Sunni Gulf states are seeking security assurances and weapons from the United States in return for their support of any future deal made with Iran over its nuclear program, increasing instability in a region that is already combustible. Over the weekend, The Wall Street Journal reported that key Gulf states, including Saudi Arabia, the United Arab Emirates, and Qatar will urge the president for new “defensive agreements” with the U.S. and revealed further details on the types of military equipment that the countries will be requesting at the upcoming Gulf Cooperation Council (GCC) summit at Camp David on May 14.
In the Journal in April, former Secretaries of State Henry Kissinger and George P. Shultz made the case that any final agreement with Iran will not “serve as a way to dissociate America from Middle East conflicts.” They continued, “As Sunni states gear up to resist a new Shiite empire, the opposite is likely to be the case.” Additionally, many of the leading Gulf states have threatened to acquire nuclear capabilities and have vowed to get whatever Iran gets – further risking nuclear proliferation. Kissinger and Shultz asserted, “Nuclear arms must not be permitted to turn into conventional weapons. The passions of the region allied with weapons of mass destruction may impel deepening American involvement.”
The Gulf states look to secure stronger U.S. security guarantees and bolster their arsenals to counter Iran’s regional aggression and pursuit of nuclear capabilities. The Journal reported that they seek more “drones, surveillance equipment and missile-defense systems” and also want upgrades in their fighter jet capabilities – including the powerful F-35. Such an advanced system – one that has the ability to avoid radar detection and can travel at supersonic speeds - has so far only been reserved for Israel and Turkey. But Senator Lindsey Graham (R-S.C.) expressed concern over the Obama administration granting these weapons requests and warned that Congress might stop some of the arms sales. He declared, “We want to make sure that the one and only democracy in the region is never outgunned.” Rep. Eliot Engel (D-N.Y.) said, “I think they [GCC states] have a legitimate concern about Iran.” However, he continued, “We have to make sure that Israel’s qualitative military edge is kept.” According to the Journal, Israel opposes the advanced weapons sales to the GCC states for fear that one day those systems could be used against them.
Despite recent reports of battlefield reversals suffered by the regime of Syrian President Bashar al-Assad of Syria, the embattled dictator is still relatively secure, Jonathan Spyer, director of the Rubin Center, wrote in an analysis published Friday in The Jerusalem Post. Spyer argued that two factors—Assad’s ability to consolidate his rule over critical areas, and Iran’s ongoing support—mitigate Assad’s recent setbacks.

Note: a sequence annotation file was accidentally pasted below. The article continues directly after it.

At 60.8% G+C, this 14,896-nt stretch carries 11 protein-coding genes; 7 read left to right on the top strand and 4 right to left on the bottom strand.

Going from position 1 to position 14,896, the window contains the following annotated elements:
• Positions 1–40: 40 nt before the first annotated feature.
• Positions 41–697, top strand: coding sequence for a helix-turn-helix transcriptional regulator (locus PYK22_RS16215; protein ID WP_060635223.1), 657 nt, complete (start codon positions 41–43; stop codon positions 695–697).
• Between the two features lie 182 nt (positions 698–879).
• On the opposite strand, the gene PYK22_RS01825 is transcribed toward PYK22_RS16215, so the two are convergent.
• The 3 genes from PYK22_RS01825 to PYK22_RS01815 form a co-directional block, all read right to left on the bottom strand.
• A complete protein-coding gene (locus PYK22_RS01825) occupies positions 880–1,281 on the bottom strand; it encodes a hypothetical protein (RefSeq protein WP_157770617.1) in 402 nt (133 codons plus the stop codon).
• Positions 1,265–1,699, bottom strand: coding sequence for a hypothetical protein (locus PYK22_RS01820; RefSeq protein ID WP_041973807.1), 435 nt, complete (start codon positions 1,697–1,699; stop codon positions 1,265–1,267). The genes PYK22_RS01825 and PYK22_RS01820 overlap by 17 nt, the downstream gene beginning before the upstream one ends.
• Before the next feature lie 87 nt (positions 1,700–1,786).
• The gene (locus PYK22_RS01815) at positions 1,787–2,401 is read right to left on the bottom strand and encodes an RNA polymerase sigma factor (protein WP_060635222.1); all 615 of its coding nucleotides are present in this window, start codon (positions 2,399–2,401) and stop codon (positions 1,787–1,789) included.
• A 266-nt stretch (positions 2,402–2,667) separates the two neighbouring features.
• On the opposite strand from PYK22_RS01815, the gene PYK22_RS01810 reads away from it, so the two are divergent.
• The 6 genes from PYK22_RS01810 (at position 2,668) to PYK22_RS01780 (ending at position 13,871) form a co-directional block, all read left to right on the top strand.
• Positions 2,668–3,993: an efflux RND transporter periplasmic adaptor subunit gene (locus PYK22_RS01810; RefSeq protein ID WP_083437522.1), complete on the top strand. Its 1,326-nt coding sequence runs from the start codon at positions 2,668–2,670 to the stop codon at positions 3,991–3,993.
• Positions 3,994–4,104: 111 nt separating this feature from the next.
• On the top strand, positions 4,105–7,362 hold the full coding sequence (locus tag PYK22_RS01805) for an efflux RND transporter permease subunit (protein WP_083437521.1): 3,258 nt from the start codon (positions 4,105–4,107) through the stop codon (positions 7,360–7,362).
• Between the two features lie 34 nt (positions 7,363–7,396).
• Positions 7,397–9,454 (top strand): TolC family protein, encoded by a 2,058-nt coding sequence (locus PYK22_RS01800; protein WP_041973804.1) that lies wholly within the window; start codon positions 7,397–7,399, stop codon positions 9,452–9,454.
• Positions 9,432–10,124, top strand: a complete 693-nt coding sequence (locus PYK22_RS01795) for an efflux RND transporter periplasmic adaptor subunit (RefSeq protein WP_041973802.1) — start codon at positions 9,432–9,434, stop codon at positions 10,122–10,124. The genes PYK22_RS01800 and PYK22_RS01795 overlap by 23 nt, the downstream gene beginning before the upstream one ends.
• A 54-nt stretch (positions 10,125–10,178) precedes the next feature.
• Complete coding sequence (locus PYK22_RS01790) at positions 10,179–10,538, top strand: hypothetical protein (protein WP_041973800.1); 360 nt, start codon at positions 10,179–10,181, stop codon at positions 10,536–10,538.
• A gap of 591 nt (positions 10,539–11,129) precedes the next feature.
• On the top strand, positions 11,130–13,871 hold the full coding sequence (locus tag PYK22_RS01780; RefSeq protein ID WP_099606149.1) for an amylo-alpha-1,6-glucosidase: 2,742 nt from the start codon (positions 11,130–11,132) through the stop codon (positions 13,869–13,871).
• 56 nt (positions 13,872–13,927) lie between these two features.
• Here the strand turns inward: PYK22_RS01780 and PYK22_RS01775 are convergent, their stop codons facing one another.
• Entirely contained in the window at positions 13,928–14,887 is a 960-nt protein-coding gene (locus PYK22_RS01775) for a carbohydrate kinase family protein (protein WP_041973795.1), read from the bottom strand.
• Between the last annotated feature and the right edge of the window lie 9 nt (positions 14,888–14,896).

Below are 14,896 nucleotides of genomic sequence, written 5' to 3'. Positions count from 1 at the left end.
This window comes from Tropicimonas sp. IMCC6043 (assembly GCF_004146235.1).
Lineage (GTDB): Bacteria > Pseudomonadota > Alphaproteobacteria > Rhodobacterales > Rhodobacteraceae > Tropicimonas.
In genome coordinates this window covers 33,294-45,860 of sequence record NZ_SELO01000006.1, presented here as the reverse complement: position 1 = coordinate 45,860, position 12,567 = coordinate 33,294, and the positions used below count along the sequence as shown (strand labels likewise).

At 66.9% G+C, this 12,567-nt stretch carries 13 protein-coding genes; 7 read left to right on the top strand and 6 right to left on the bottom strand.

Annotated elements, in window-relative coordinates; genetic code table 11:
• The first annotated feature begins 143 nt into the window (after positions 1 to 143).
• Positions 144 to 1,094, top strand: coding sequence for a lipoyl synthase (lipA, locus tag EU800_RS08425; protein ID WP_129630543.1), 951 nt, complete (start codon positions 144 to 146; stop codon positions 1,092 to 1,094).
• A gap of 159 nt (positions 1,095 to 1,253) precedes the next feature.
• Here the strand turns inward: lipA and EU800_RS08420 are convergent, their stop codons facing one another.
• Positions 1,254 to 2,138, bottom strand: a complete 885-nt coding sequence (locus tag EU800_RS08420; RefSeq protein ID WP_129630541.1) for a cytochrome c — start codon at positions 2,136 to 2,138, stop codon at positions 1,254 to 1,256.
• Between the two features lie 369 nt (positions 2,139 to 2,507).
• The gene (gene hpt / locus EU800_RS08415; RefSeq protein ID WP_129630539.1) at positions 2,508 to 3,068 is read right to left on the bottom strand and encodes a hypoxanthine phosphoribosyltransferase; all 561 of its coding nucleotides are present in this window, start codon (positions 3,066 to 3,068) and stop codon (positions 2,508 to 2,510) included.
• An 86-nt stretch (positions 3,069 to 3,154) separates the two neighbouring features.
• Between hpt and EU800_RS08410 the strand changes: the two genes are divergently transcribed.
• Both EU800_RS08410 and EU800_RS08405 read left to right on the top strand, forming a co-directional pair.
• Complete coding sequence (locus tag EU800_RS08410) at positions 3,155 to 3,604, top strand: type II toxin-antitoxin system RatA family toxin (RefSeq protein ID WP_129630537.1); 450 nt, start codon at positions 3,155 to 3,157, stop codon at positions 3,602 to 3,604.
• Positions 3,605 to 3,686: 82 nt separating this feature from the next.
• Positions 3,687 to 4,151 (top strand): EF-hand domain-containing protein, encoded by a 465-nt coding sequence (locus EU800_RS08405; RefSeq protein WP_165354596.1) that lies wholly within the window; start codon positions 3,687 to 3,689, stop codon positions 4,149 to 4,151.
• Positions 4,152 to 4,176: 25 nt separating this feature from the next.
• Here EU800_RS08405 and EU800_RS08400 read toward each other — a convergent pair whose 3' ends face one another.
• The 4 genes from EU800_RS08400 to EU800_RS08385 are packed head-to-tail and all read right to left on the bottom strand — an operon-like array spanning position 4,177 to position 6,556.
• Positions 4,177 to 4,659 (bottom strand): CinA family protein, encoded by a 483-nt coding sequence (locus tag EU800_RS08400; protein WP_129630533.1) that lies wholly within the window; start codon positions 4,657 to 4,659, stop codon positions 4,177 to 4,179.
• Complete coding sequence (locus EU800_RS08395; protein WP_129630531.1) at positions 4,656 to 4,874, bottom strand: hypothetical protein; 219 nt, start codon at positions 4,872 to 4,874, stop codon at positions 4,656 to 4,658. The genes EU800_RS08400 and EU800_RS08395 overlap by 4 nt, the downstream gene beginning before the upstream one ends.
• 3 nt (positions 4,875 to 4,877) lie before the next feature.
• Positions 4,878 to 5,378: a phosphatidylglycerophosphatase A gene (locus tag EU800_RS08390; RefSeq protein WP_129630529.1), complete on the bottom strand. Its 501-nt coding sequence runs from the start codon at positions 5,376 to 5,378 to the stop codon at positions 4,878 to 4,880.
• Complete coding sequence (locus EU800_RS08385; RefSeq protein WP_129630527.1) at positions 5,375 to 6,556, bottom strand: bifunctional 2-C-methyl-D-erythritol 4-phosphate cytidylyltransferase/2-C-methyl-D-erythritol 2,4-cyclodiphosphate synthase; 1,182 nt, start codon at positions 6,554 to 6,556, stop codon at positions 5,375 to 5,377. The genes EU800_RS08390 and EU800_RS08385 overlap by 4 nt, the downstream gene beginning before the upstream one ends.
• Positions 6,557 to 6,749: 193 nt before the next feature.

This is the list of rebel successes to date; it is certainly considerable. Just a few months ago, many analysts were pronouncing the side of the rebels to be in its death throes. Their inability to unite, or to stem the influence of Sunni jihadists and corrupt warlords in their ranks, seemed to presage their failure. …
So what has changed? The rebels have gone through a kind of process of natural selection in which larger units have devoured smaller ones, leading to greater cohesion. The rapprochement of Saudi Arabia with Turkey appears to have enabled more coherent organization, support and supply to the rebels in the north.
In addition, two top officials of the Assad regime defected.
Despite these setbacks, Spyer argued, “it would be premature to pronounce the regime’s imminent demise.”
The Assad regime’s biggest liability is its lack of manpower, but this has been compensated for in two ways. F, Assad’s forces are not drawn exclusively from Syria.
Firstly, unlike the rebellion, the regime possesses strong and committed allies. Most importantly, Iran has been willing to mobilize its regional proxies and its own assets in order to offset Assad’s shortage of manpower. Hence, the prominent place of Lebanese Hezbollah fighters on the Syrian battlefield – along with Iraqi Shi’ite militiamen, local Alawite irregulars and Shi’ite volunteers from as far afield as Afghanistan.
While this means that Assad is not primarily defended by his own countrymen, “given the greater determination and cohesion the Iranians have shown throughout the region,” having Iranian proxies may actually strengthen Assad.
Additionally, Assad has retreated to only the most strategic locations in Syria so that he can maintain his hold on power. As long as Assad holds Damascus, the coastal areas, and the Homs and Hama provinces, he will remains secure. As long the regime holds a contiguous area from Iraq in the east extending to the coast in the west, allowing transfer of Iranian-backed personnel and materiel, Assad should be able to maintain his rule.
Spyer also warned that a nuclear deal that would free up more Iranian money would allow Iran to boost its support of Assad. (via TheTower.org)